Wal-Mart de Mexico SAB fell the most in 17 years after its parent company announced an investigation into allegations that representatives in the country bribed local officials to get stores opened faster.
Wal-Mart de Mexico, which is 69 percent owned by Wal-Mart Stores Inc. (WMT:US), fell as much as 16 percent in Mexico City trading, the biggest intraday decline since Jan. 10, 1995. The shares dropped 11 percent to 38.41 pesos at 10:07 a.m. local time. The parent company’s shares (WMT:US) declined the most since May 2010.
The investigation of possible bribery, detailed in an April 21 New York Times story, may prompt executive departures and U.S. government fines if it reveals senior managers didn’t take strong enough action, governance experts said. The probe also may slow Wal-Mart’s expansion in Mexico and other markets.
“Any subsequent fines would come out of Walmex, not so much the other Wal-Mart corporate operations,” Charles Cerankosky, managing director at Northcoast Research Holdings LLC in Cleveland, said in an interview. “It could be material in terms of cash out the door over a period of years.”
The federal government may require the investigation to look into all of Wal-Mart’s foreign operations, Cerankosky said.
In a December 2011 U.S. Securities and Exchange Commission filing, Wal-Mart said it was examining whether it was in compliance with the Foreign Corrupt Practices Act, without saying what region or time period was in question.
At the time Wal-Mart conducted an initial internal probe and ended it in 2006, the U.S. Department of Justice was starting to crack down on foreign bribery cases. Waiting for years to disclose the case may mean tougher sanctions for the retailer and for individuals, governance and legal experts said.
“Does the conduct at issue squarely fall into the type of enforcement actions the DOJ and SEC have been bringing over the last couple of years? That answer is clearly yes,” said Michael Koehler, a law professor at Butler University in Indianapolis who runs the FCPA Professor blog. “If there is enforcement action, the DOJ and SEC are likely to be more harsh because of how it handled this situation over the last six years.”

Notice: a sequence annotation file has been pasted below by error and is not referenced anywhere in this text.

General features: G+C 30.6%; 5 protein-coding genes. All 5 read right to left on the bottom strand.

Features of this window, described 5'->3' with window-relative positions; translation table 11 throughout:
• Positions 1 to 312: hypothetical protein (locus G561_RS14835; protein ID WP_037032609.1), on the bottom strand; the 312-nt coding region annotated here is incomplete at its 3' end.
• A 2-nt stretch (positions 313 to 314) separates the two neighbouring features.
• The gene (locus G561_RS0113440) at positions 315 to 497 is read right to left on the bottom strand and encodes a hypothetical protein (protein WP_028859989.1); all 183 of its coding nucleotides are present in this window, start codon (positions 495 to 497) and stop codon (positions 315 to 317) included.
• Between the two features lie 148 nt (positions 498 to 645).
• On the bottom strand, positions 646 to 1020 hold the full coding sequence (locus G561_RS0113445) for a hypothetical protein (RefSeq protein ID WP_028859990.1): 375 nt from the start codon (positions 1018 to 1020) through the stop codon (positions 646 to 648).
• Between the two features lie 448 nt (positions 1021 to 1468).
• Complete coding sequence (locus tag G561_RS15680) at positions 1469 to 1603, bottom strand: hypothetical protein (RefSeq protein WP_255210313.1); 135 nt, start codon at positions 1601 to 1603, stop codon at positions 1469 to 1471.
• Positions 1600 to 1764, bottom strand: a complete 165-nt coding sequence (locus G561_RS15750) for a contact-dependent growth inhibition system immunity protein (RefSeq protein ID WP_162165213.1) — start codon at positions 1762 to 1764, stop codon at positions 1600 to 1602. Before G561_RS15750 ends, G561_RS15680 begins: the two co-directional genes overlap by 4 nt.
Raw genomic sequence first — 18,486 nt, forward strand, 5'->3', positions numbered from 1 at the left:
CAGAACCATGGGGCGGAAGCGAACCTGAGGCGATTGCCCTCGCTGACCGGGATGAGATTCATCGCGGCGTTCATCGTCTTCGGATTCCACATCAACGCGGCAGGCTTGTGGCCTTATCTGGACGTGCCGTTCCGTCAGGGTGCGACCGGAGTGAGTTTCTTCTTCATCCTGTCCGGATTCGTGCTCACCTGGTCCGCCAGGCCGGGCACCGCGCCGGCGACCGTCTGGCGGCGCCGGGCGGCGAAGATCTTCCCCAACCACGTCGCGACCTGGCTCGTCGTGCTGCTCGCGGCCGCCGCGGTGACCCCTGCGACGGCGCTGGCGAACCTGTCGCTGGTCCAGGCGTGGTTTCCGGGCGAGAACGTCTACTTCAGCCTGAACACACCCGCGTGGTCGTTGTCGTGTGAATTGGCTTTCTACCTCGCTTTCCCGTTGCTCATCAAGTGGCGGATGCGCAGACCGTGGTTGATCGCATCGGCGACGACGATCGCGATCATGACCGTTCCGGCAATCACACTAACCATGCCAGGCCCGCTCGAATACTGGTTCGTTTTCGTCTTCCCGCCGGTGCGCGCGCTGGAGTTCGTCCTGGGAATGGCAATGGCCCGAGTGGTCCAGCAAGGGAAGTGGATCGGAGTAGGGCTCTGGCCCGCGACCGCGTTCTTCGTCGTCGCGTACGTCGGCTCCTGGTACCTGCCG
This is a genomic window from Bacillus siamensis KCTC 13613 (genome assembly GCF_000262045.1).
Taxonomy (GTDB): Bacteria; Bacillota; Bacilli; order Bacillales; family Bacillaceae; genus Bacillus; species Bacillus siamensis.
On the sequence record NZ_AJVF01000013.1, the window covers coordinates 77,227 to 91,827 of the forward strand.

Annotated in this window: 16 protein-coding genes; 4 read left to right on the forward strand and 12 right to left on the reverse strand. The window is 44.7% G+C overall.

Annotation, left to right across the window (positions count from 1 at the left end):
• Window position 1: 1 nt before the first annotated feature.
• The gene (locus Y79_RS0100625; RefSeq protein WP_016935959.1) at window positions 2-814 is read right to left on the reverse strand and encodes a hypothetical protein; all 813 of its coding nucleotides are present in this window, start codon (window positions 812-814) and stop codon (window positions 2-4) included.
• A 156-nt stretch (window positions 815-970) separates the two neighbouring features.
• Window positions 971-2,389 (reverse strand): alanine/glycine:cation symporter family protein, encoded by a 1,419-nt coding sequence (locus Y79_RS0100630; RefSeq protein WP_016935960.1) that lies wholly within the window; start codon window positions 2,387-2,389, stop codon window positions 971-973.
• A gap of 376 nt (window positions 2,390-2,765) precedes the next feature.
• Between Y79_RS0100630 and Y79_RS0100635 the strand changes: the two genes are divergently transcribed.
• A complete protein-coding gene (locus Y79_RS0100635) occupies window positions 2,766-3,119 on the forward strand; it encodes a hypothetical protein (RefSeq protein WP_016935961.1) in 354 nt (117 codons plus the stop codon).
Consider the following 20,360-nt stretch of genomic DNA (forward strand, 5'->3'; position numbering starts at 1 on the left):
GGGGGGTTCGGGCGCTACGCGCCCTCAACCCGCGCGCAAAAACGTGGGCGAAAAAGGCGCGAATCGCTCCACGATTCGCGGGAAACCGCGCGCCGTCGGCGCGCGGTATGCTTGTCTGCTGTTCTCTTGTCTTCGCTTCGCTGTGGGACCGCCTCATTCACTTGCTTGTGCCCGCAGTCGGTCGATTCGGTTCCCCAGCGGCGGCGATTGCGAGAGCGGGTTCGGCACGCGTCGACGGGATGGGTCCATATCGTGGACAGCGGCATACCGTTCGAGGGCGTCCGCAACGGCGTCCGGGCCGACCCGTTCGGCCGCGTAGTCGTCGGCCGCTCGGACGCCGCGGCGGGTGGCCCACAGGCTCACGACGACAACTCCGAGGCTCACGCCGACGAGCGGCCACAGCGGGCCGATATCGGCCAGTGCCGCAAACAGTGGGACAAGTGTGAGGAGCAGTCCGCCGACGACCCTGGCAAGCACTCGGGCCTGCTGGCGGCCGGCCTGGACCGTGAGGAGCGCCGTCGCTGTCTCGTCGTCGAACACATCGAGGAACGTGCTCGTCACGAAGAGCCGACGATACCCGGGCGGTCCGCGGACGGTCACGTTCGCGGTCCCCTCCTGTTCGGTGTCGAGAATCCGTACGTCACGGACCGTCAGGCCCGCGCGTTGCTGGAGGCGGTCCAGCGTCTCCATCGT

Wal-Mart fell 4.4 percent to $59.68 at 11:07 a.m. in New York after dropping as much as 5.3 percent, the biggest intraday decline since May 6, 2010. The shares had risen 4.5 percent this year before today, trailing Minneapolis-based Target Corp. (TGT:US)’s 12 percent gain.
Wal-Mart, in its April 21 statement, said it takes compliance with the corruption law seriously and is moving to find out what happened. When asked yesterday whether the retailer’s board was notified about the allegations in 2005 and why the company didn’t move sooner, spokesman David Tovar said, “That’s one of the things we are looking into.”
Wal-Mart has hired auditing firm KPMG and law firm Greenberg Traurig LLP for a compliance review of its global operations and law firm Jones Day to investigate its Mexican operations, said a person familiar with the matter.
Tovar said the company isn’t making executives available for comment.
The expansion of Wal-Mart de Mexico, mainly in the last decade, left the world’s largest retailer with about 20 percent of its stores in Mexico, out of more than 10,000 worldwide. Bentonville, Arkansas-based Wal-Mart’s sales (WMT:US) rose about 6 percent last year to $447 billion. Wal-Mart has more than doubled the number of stores in Mexico to 2,088 since 2008.
The investigation may slow Wal-Mart’s growth in the country if authorities there feel pressure to show more scrutiny of its permits, Robert Carroll, an analyst at UBS AG in New York, said today in a report.
Settlements involving the corrupt practices act are typically 1 percent to 2 percent of sales, and that would be about $4.5 billion per 1 percentage point of sales for Wal-Mart, Carroll said. FCPA investigations take 2 years to 6 years to settle, he said. The largest such settlement ever was $1.6 billion paid by Siemens AG (SIE) in 2008, he said.
Wal-Mart executives, including then-Chief Executive Officer and current board member Lee Scott, were made aware of the bribery allegations in 2005, the New York Times reported. So was Mike Duke, the current CEO, who at the end of that year was just taking over international operations, the article said.
Scott didn’t return a phone call to his home.
Wal-Mart will face pressure from shareholders to take action against any executives who didn’t act fully on the bribery allegations sooner, said Charles Elson, director of the John L. Weinberg Center for Corporate Governance at the University of Delaware.
“If this is all true, it’s problematic,” Elson said in a telephone interview. “If any officer was significantly involved, their position has to be reviewed. You have to do the investigating and determine what did the CEO know and when.”
The Times article said the bribes may have amounted to more than $24 million in payments.